Good morning everyone. Last week, I wrote this post: PSA: Check Existing Reservations for “Silent” Schedule Changes. In that post, I talked about checking existing reservations to confirm flight times. Sometimes, airlines make schedule changes, sometimes airlines will email you to tell you about the schedule changes, and sometimes airlines silently make schedule changes and do not inform passengers. I, unfortunately, found myself in the last category recently with an intra island Hawaiian Airlines flight.
My girlfriend and I had a flight that was originally scheduled to depart at 1:03pm, but the new flight time was 2:41pm. If we had booked a paid ticket, we could have easily called Hawaiian Airlines, explained that we needed to be on an earlier flight, and switched to the 12:31pm flight. Unfortunately, I booked the flight with 3,000 Virgin America miles + $5.60 in taxes/fees per person. But the really unfortunate thing is that since Alaska Airlines and Virgin America merged, Virgin America and Hawaiian Airlines are no longer partners, so they cannot book new award flights or modify existing reservation.
Long story short, Virgin America is no longer a partner of Hawaiian Airlines, so they cannot modify an existing Hawaiian Airlines reservation. Likewise, since the tickets were booked through Virgin America, Hawaiian Airlines was not able to make any changes to the reservation. I would call one airline, explain the situation, and they would tell me to call the other airline. I bounced back an forth a few times, growing more and more frustrated. I ended up spending 3-4 hours on the phone with various agents from Hawaiian Airlines, Virgin America, and Alaska Airlines before I finally received a refund of my miles. In this post, I will share the information I learned and the steps I took to fix this situation.
My boyfriend and I wanted to book a trip to Australia this year because we have a friend who is living there for work. We are somewhat flexible in our travel dates, but knew that we needed to visit in November and/or December due to other commitments, but also that we wanted to be home with our families for Christmas. Here’s how I went about planning our trip to Australia and what it is costing us for our flights.
As I already mentioned, we are pretty flexible with our dates (we both work online, so that helps). Our main two constraints are a friend’s wedding in New York at the end of October and Christmas. Since we have flexibility from working online, we wanted to travel as much of November and December as possible and spend a good chunk of that time in Australia.
Image source: https://www.dreamstime.com/stock-illustration-sleeping-face-koala-continent-australia-cute-snout-peek-up-australian-image78520349
Update: The ACH transfer from Comenity to my bank account posted the next business day.
Good morning everyone, I hope you all had a great weekend. Over the weekend, I received an email from Comenity regarding my Comenity Virgin America Credit Card. According to the email, I had a $35.43 credit balance in my account. That was strange, I closed my Comenity Virgin America Credit Card back in October 2017. I logged into my Comenity account and checked out the recent credit card statement to see what was going on.
Updated 3:30pm PT on 2/8: I just received an update from Brant, here is what he said:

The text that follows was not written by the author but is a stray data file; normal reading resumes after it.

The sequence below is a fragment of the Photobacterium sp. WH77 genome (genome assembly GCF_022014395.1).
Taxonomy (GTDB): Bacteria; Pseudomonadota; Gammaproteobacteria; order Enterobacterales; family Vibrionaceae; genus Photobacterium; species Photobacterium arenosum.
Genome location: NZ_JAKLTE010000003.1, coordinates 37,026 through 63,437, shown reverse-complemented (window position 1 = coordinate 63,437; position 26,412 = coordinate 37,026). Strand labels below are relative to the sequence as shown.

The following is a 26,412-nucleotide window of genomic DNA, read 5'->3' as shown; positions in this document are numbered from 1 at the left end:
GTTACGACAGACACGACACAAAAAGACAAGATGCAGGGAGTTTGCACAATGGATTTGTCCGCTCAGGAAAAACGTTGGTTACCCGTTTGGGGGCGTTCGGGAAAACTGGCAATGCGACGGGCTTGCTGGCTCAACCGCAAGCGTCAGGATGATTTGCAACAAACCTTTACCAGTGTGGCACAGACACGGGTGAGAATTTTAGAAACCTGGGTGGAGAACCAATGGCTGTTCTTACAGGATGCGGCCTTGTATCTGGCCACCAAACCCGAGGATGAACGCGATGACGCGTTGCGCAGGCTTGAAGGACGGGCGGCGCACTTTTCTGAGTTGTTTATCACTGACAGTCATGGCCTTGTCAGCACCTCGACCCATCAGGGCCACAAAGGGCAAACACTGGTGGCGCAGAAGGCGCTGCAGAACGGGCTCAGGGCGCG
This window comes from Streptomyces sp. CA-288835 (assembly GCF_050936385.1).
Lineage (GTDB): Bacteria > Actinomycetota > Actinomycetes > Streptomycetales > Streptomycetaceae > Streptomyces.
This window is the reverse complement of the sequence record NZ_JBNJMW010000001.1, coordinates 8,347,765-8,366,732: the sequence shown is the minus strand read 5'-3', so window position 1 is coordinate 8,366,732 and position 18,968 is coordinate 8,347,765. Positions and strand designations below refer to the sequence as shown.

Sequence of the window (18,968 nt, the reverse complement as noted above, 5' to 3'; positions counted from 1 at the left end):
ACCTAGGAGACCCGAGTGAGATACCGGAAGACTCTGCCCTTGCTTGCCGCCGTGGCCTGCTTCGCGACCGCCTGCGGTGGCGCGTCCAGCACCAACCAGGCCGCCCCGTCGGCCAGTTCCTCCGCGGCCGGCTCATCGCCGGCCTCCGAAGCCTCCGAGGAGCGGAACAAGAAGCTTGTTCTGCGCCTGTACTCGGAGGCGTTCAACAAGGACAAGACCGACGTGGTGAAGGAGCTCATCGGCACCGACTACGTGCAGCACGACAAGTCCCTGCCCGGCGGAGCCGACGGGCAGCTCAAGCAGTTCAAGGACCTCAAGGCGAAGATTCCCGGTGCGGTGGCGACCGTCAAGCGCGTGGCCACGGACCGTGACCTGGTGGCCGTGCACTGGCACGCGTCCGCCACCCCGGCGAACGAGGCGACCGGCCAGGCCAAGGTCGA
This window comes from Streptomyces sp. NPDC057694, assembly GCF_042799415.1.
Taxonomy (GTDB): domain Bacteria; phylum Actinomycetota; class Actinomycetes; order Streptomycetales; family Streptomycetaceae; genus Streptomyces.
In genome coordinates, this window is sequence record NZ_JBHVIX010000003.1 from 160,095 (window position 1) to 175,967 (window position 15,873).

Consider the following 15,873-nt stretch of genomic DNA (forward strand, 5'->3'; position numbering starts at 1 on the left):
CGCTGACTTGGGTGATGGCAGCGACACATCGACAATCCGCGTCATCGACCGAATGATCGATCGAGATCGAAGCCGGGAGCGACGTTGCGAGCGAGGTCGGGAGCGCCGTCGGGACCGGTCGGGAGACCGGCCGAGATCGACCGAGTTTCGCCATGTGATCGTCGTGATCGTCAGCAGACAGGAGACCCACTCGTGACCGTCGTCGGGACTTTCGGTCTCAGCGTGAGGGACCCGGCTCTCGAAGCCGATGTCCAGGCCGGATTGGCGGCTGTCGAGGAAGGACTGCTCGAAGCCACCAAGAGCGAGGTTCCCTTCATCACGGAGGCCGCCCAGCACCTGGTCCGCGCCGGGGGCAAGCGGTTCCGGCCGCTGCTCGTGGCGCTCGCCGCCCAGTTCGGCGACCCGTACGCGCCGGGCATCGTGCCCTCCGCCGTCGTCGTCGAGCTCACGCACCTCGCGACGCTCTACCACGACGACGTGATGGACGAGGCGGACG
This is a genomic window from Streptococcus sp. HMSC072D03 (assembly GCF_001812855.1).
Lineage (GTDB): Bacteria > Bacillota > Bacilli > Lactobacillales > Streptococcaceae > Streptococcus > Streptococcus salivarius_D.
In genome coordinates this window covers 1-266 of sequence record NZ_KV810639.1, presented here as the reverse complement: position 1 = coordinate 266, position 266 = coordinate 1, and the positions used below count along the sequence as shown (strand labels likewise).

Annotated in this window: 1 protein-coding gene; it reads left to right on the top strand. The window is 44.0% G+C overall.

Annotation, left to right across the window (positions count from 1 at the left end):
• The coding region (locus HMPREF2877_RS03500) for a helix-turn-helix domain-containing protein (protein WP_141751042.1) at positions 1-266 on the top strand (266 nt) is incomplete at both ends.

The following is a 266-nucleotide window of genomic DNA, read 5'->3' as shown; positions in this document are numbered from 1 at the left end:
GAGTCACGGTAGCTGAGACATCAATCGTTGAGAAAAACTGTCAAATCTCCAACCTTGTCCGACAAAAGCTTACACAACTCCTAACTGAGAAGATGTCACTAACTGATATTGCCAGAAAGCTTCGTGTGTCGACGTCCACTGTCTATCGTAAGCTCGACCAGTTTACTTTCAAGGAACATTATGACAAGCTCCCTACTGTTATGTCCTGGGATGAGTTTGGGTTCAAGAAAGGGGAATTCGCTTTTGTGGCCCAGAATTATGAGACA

After another lengthy phone call to AA, turns out that the agent I originally talked to yesterday was only half correct. You CAN use GC’s to buy a basic economy fare, which I was told you could not. However, you cannot use residual funds from a canceled ticket purchased with a GC to book another flight in a lower category. The original tickets were in economy and I was trying to use the funds for basic economy. The original agent assumed that this restriction applied to using GC’s to make a basic economy ticket from the start. In other words, bad information.
Sorry for the misinformation everyone it looks like you can use AA gift cards to buy American Airlines basic economy tickets, but only if the AA funds do not come from a regular American Airlines economy ticket I hope that makes sense.
Good morning everyone, I just received a Facebook message from my friend, Brant, that I wanted to share with everyone (he said it would be helpful for others to know). Here is what Brant said:
So, I just got off the phone with American Airlines and after a 30 minute ordeal I discovered something interesting that you might want to write on your blog for those who have been collecting AA gift certificates. I have around $2,700 worth of certificates that I bought using airline credit on AMEX Plat, Chase Sapphire Reserve, etc. Anyway, you cannot purchase a “basic economy” tickets using gift certificates. No way, no how, period even if you have status with AA. Just an interesting but aggravating fact you might want to mention.
I love the photo in this ad for Alaska Airlines miles! In case you don’t know, it’s called a FLYING ANGEL. When I was a kid, I was the one who gave everyone flying angels. It was so cool to be able to lift people in the air and help them fly! Little did I know, I would grow up to be the one who flew so often :) Where was I? Oh yeah… If you want extra Alaska Airlines miles, you better hurry! Tomorrow, February 7 is the last day to get in on this deal. This deal is not targeted and it is the cheapest you’ll ever see Alaska Airlines miles go on sale for. Purchase 15,000+ miles and you will get a 40% bonus. My best redemption using Alaska Airlines miles was on Emirates for an amazing First Class experience. I also used Alaska Airlines miles for Cathay Pacific business class flights. I’m really looking forward to using my Alaska Airlines miles on Condor. How wonderful that will be to fly nonstop to Europe from San Diego!